The game itself was a crazy mixture of potent attacking and Keystone Kops defending which foreshadowed the season both clubs were to experience, but which was avidly lapped up by both Kops at either end of Wembley. Leeds opened the scoring when Rodney Wallace scampered into acres of space on the left before squaring for one Eric Cantona to finish confidently past Grobbelaar in the Liverpool goal. That was on 25 minutes, but only ten more were to elapse before Liverpool were level. A deep cross from Ronnie Rosenthal found Ian Rush with enough far-post space to plant a header past John Lukic. This was at the Leeds fans’ end, and I remember at the time thinking that Liverpool would now go on to win, but what a cracking day we were having anyway. But shortly before half-time, Leeds were ahead again, Tony Dorigo sending a deflected free kick beyond Brucie into the left hand corner of the net.
The second half saw the game continuing to see-saw as both sides went for it. Liverpool contrived a second equaliser when Dean Saunders fastened on to a loose ball and powered it past Lukic in the blink of an eye. Again that feeling of slight resignation and again Leeds blew it away, regaining the lead after 75 minutes when Cantona headed a cross ball down for Wallace to tap back to him. Cantona looked up and calmly directed the ball wide of Grobbelaar for 3-2. The joy among the Leeds fans at this cherry on the icing of last year’s title triumph raised itself to a still higher level when the match seemed to have been decided 4 minutes from the end. Wallace chased a ball out wide which, instead of trickling out of play, bounced off the corner flag and gave the live-wire Rodney an ideal chance to put in a telling cross. And there was Cantona again, lurking at the far post as Grobbelaar flapped ineffectively for the ball, watching it all the way and planting a header into the empty net. 4-2 up against Liverpool at Wembley! Eleven months before the birth of my daughter, this was probably just about up there with the Title decider at Bramall Lane for the most joyous events of my life to that point, and for a few delirious moments I didn’t rightly know where or who I was.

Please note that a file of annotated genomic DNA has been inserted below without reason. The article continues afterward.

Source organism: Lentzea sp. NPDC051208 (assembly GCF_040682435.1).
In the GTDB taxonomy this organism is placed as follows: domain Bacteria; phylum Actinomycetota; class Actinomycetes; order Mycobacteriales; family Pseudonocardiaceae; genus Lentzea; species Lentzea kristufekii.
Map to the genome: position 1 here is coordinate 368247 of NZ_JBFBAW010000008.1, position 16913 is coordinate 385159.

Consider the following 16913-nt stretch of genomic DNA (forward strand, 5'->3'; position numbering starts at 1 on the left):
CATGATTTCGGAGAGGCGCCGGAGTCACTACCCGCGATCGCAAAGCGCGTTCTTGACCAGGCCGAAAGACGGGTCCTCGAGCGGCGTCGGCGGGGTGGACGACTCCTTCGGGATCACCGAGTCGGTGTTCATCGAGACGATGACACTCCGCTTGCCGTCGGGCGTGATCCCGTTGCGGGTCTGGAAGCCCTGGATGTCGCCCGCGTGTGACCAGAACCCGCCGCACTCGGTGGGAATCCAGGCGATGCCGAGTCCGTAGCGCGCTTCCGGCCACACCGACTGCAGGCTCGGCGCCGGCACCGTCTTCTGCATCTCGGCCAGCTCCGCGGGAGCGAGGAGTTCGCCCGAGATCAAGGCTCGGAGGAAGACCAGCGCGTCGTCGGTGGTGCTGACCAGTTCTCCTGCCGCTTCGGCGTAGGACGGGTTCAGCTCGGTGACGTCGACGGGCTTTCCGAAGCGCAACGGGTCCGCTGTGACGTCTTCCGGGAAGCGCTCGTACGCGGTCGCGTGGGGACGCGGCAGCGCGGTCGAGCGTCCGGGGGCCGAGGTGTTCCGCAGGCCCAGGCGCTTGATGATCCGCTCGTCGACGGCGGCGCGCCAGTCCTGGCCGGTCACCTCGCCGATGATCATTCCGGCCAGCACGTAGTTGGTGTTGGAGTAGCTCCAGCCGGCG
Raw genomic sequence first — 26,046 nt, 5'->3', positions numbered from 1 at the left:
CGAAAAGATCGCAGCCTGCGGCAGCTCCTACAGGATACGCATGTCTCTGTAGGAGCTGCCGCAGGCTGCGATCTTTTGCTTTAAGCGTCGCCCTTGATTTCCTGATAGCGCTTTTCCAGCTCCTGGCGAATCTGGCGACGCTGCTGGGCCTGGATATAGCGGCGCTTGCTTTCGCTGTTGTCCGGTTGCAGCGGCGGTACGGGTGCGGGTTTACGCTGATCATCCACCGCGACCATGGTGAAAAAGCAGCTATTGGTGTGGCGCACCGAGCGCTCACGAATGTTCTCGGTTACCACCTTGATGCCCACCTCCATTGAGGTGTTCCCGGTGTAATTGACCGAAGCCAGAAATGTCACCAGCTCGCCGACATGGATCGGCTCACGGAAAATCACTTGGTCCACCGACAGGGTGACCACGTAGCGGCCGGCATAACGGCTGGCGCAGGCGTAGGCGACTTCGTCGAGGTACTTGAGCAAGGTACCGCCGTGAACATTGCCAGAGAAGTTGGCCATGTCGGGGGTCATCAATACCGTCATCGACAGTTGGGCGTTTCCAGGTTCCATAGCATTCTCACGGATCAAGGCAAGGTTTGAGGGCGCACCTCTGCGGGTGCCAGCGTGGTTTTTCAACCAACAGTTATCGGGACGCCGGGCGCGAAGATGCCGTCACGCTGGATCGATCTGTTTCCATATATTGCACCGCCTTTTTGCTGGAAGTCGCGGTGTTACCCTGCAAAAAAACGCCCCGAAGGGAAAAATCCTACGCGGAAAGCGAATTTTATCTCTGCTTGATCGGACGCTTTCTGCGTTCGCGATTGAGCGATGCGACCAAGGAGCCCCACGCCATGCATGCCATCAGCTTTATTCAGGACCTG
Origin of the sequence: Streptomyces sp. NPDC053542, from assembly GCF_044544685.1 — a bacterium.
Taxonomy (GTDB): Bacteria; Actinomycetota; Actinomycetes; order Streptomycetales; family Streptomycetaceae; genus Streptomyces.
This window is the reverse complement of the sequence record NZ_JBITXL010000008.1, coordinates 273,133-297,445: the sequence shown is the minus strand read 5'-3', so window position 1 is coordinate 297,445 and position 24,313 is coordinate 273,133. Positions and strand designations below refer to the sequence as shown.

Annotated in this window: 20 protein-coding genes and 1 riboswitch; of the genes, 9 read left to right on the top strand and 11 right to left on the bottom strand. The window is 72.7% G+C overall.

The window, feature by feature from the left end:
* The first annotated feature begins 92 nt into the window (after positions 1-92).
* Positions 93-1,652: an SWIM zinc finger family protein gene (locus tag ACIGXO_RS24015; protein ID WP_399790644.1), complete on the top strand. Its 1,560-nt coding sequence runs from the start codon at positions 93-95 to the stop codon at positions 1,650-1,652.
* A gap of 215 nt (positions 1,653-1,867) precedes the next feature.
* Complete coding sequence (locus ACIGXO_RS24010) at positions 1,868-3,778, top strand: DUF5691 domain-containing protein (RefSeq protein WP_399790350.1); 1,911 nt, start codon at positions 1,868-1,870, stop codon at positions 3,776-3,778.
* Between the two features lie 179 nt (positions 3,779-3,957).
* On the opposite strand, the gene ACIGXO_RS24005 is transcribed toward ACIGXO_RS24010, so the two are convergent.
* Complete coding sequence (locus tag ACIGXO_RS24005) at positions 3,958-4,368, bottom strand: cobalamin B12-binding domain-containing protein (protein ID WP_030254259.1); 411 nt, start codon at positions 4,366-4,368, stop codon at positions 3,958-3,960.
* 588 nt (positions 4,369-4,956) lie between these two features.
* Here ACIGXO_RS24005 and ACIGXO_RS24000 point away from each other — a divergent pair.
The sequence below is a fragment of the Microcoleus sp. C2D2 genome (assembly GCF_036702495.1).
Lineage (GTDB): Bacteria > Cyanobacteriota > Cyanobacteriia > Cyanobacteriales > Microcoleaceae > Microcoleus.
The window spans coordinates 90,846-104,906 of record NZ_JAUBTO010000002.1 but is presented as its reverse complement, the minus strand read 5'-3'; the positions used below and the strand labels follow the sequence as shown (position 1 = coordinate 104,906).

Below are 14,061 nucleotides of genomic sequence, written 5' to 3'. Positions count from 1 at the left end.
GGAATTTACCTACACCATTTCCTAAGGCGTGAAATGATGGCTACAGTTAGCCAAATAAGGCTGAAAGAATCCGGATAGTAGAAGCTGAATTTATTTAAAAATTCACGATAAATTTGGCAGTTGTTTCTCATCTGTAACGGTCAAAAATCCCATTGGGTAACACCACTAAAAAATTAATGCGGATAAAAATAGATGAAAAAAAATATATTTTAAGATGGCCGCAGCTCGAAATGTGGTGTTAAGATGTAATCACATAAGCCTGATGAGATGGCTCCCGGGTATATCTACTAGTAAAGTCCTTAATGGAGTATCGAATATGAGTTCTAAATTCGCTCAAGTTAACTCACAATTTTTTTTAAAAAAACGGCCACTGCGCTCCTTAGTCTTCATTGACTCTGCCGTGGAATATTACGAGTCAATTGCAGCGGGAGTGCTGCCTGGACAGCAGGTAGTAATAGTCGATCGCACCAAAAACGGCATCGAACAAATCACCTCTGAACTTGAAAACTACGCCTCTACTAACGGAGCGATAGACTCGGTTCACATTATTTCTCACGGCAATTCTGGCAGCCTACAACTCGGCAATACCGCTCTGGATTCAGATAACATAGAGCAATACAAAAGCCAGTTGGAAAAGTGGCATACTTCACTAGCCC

Sanity had barely returned when, way down at the other end, Gordon Strachan scored what must be the comedy own-goal of all time, executing a singularly ungraceful backward stagger as he tried to clear from the goal-line but succeeded only in trickling the ball over it. Some cheered, some laughed; nobody was downcast except perhaps wee Gordon himself who looked distinctly pissed-off. Leeds had won though, the occasion had lived up to and beyond expectations for me and my happy band and we waited joyously to watch the lifting of silverware at Wembley.
Before that happened, another display of respect and gratitude as the defeated Liverpool players trooped off into the tunnel at the United end of the ground. The jubilant Leeds fans as a body stood to applaud their old enemies, the chants of “Liverpool, Liverpool, Liverpool” drawing reciprocal if shattered applause from the bemused players in red, honour satisfied, tributes paid. Then the Leeds players going up the thirty-nine steps to hoist the Shield high, and cheers echoing anew from our throat-sore and ecstatic hordes. Leeds United: Champions of England – the Last Champions – Charity Shield winners and the only team ever to score four against Liverpool in all of the Anfield giants’ numerous Wembley appearances. Vivid memories of a truly wonderful day.